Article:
Something deep within me knew which path to choose. It was the strongest sense of knowing I had ever experienced. I also knew that if I didn’t get on this train right now, I may be lost forever. It almost felt like a life-or-death decision.

It was in that moment of choice that I finally gave in. I stopped resisting and avoiding. I chose to sit in the discomfort and not run away and hide anymore.

The Choice to Pursue “Better”

As soon as I made the choice to stay and be with these negative thoughts, my body jumped into action. As if someone else was not at the controls.

In one long, swooping motion, I turned off the television, went over to the kitchen sink, and dumped out the rest of my beer. I then took a deep breath, walked to my living room, and sat cross-legged on the floor.

I’d never meditated before but had heard of it. I was strongly interested in Buddhism when I was in college but never took the steps to explore what it was all about. I figured there was no better time than now to just try it.

All I know was, in that moment, I made the firm decision that I was just going to sit and be with my thoughts. No matter how intense of a ride it would be or how crazy just sitting in silence seemed to be.

I still remember those first moments of being in silence. It was a bittersweet experience. The bitter side was experiencing all of the mean and nasty thoughts running through my mind at full volume. There didn’t seem to be an end to it.

But there was also a sweetness in the silence that was bathing my experience. There was a peace here that I had never experienced before. It was like being cuddled in a warm bosom, and I soon felt the negative words less scary to be with.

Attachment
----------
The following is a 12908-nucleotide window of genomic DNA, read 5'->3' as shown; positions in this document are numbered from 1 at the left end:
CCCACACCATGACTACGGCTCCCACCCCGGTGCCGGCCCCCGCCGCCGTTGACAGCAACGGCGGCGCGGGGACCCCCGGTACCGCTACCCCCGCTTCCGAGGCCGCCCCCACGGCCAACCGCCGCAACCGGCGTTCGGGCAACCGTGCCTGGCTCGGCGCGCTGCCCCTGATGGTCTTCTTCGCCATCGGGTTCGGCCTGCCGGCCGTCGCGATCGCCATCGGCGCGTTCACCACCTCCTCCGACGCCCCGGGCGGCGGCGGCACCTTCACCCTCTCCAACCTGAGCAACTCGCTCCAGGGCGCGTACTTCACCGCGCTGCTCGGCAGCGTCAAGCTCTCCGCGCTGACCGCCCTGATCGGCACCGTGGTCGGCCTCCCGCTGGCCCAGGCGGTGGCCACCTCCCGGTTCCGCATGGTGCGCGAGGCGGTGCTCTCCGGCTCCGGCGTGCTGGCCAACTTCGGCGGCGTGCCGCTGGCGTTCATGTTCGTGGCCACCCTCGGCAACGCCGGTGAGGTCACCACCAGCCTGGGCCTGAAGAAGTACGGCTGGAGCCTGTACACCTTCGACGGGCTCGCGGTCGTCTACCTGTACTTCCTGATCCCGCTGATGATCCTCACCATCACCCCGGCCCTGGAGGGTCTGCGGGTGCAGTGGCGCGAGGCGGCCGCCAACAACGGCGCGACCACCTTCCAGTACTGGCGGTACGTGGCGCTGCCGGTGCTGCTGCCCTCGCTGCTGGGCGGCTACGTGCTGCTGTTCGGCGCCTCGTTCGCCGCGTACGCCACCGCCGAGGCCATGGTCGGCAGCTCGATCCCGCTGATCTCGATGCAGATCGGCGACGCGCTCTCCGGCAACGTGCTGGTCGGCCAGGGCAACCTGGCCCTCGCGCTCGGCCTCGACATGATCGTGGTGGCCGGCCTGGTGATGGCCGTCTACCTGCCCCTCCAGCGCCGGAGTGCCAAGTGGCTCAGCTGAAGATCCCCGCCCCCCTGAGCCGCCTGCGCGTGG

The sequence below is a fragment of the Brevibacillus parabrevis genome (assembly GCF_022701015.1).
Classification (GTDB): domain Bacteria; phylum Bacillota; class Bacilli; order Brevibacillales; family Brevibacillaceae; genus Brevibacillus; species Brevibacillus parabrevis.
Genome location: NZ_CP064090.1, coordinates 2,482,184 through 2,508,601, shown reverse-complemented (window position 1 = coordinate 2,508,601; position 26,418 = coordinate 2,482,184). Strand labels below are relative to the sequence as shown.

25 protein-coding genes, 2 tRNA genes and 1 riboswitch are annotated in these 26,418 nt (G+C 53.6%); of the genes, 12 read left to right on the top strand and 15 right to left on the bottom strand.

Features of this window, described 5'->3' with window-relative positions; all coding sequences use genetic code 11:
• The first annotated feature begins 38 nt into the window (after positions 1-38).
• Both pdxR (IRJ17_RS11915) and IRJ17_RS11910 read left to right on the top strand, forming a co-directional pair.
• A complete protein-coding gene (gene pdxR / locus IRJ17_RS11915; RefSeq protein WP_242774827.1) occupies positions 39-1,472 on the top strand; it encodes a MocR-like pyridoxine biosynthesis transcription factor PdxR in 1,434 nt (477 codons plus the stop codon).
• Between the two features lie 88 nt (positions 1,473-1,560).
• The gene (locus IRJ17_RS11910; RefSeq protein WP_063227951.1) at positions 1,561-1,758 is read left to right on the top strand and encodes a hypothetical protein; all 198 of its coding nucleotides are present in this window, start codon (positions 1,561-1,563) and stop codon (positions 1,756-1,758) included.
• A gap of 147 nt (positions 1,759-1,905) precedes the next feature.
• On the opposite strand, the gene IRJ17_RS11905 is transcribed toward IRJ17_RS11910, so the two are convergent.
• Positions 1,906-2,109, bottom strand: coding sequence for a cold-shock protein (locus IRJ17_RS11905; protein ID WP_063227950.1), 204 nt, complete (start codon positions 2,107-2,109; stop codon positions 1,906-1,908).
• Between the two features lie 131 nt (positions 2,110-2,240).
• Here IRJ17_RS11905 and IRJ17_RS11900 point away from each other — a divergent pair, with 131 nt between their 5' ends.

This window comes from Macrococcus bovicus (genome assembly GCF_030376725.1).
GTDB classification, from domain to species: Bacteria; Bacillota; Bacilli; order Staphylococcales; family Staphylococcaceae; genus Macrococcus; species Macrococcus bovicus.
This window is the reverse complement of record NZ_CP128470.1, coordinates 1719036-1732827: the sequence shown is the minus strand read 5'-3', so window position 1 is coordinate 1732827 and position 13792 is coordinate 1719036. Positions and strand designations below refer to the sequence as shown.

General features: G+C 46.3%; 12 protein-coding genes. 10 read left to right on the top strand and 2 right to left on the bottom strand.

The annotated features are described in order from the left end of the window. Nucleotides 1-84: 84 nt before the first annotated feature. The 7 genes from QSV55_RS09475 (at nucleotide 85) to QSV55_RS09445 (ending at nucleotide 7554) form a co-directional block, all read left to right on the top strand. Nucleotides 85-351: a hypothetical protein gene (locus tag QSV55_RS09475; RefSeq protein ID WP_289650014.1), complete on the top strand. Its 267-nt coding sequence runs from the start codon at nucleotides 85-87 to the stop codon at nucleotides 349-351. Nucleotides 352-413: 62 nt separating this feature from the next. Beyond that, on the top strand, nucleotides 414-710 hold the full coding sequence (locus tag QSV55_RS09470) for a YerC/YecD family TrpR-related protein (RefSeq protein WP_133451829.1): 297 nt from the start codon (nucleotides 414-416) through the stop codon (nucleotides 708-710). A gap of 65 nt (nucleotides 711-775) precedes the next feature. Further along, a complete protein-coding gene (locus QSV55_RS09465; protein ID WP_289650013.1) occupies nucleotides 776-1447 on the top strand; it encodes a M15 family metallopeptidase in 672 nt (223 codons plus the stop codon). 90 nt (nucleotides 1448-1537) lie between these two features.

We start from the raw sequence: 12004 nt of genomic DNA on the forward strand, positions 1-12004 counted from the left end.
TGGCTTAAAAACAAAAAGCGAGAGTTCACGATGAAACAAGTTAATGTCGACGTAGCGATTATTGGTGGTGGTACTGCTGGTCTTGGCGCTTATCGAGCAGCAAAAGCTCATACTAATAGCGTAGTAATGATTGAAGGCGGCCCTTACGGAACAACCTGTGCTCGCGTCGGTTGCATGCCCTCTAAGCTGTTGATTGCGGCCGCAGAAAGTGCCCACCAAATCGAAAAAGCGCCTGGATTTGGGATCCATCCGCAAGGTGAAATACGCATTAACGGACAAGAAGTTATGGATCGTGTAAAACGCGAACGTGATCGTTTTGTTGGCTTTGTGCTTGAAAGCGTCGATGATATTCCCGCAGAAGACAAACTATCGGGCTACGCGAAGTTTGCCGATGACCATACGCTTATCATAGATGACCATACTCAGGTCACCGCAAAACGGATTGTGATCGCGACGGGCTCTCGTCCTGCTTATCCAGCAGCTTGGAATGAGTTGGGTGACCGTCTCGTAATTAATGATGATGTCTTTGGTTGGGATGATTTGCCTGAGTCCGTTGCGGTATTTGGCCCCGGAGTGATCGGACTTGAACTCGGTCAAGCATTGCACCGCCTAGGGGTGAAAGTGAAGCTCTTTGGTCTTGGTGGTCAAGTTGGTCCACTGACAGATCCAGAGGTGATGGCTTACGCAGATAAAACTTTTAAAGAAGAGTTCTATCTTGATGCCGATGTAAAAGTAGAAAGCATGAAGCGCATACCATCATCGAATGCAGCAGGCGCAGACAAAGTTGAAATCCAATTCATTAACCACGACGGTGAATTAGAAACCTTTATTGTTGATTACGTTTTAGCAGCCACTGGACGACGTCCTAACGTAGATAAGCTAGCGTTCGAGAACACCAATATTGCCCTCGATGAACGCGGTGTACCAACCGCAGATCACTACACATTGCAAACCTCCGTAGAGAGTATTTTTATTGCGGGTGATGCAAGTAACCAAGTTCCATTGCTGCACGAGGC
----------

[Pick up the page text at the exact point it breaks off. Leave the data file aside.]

I can’t remember how long I sat in silence on that first day, but it was at least a couple of hours. I remember opening and closing my eyes several times. I was checking to make sure I was still in my living room.

It was like figuring out if you can trust wading into a lake you’ve never been to. Slowly, step by step. And certain moments I needed to take open my eyes and just allow myself to feel comfortable before going further.

There were also moments where I felt “myself” leave my body, which honestly scared the H-E-Double-Hockey-Sticks out of me. It was such a foreign experience. Even though I could feel some sort of a chord holding me to my body, I had never experienced being able to pop out and look down at my cross-legged self below. I was both intrigued and a bit freaked out at the same time.

But I then started to hear a different voice coming in. A gentler voice.  One assuring me that everything was okay.

I was guided to just be with the process and that I would eventually get comfortable and not need to pop out of my body. And for the first time in a long time, I started to relax.

Eventually, I noticed that by letting my thoughts just float through, they would start to fade away until there was just sweet silence, and then more thoughts would come back at a lower volume. I still had no idea what I was doing, but I was feeling better and that was all that mattered.

I didn’t realize it, but just sitting with my thoughts was making a statement. I was now broadcasting, “I want to learn how to be happy and more loving. I am not going to run away anymore.”

From that moment on, I came home from work every day and just meditated. I got rid of my cable box and allowed myself to be open to new opportunities. I was guided by a friend to hire a life coach and started to address things in my life that prevented me from experiencing happiness.